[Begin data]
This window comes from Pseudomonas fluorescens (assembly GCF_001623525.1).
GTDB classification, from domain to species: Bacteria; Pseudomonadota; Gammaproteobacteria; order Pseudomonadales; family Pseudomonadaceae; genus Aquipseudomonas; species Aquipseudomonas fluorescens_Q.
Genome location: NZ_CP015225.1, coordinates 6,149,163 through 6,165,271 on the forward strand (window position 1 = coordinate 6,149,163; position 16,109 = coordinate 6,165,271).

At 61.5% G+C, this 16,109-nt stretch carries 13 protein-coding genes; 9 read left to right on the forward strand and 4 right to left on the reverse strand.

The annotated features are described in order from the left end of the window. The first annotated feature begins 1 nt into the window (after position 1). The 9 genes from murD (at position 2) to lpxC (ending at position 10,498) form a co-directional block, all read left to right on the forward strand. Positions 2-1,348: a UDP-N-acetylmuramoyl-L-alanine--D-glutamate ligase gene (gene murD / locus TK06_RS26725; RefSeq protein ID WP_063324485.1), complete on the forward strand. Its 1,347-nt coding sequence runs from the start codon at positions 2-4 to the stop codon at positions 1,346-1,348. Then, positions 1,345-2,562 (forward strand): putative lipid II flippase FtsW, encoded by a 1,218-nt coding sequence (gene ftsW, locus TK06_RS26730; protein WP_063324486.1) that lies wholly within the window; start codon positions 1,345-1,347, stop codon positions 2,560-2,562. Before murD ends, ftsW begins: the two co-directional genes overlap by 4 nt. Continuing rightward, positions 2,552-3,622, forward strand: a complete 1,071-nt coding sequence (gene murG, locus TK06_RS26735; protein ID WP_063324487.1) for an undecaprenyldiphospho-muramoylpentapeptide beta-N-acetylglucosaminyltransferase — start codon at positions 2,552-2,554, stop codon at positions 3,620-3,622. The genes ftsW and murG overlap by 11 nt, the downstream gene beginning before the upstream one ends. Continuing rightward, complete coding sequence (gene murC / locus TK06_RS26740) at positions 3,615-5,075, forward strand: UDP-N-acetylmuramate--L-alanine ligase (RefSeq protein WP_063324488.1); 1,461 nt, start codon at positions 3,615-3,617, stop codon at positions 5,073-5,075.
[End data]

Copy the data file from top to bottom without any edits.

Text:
This window comes from Pseudomonas fluorescens (assembly GCF_001623525.1).
GTDB classification, from domain to species: Bacteria; Pseudomonadota; Gammaproteobacteria; order Pseudomonadales; family Pseudomonadaceae; genus Aquipseudomonas; species Aquipseudomonas fluorescens_Q.
Genome location: NZ_CP015225.1, coordinates 6,149,163 through 6,165,271 on the forward strand (window position 1 = coordinate 6,149,163; position 16,109 = coordinate 6,165,271).

At 61.5% G+C, this 16,109-nt stretch carries 13 protein-coding genes; 9 read left to right on the forward strand and 4 right to left on the reverse strand.

The annotated features are described in order from the left end of the window. The first annotated feature begins 1 nt into the window (after position 1). The 9 genes from murD (at position 2) to lpxC (ending at position 10,498) form a co-directional block, all read left to right on the forward strand. Positions 2-1,348: a UDP-N-acetylmuramoyl-L-alanine--D-glutamate ligase gene (gene murD / locus TK06_RS26725; RefSeq protein ID WP_063324485.1), complete on the forward strand. Its 1,347-nt coding sequence runs from the start codon at positions 2-4 to the stop codon at positions 1,346-1,348. Then, positions 1,345-2,562 (forward strand): putative lipid II flippase FtsW, encoded by a 1,218-nt coding sequence (gene ftsW, locus TK06_RS26730; protein WP_063324486.1) that lies wholly within the window; start codon positions 1,345-1,347, stop codon positions 2,560-2,562. Before murD ends, ftsW begins: the two co-directional genes overlap by 4 nt. Continuing rightward, positions 2,552-3,622, forward strand: a complete 1,071-nt coding sequence (gene murG, locus TK06_RS26735; protein ID WP_063324487.1) for an undecaprenyldiphospho-muramoylpentapeptide beta-N-acetylglucosaminyltransferase — start codon at positions 2,552-2,554, stop codon at positions 3,620-3,622. The genes ftsW and murG overlap by 11 nt, the downstream gene beginning before the upstream one ends. Continuing rightward, complete coding sequence (gene murC / locus TK06_RS26740) at positions 3,615-5,075, forward strand: UDP-N-acetylmuramate--L-alanine ligase (RefSeq protein WP_063324488.1); 1,461 nt, start codon at positions 3,615-3,617, stop codon at positions 5,073-5,075.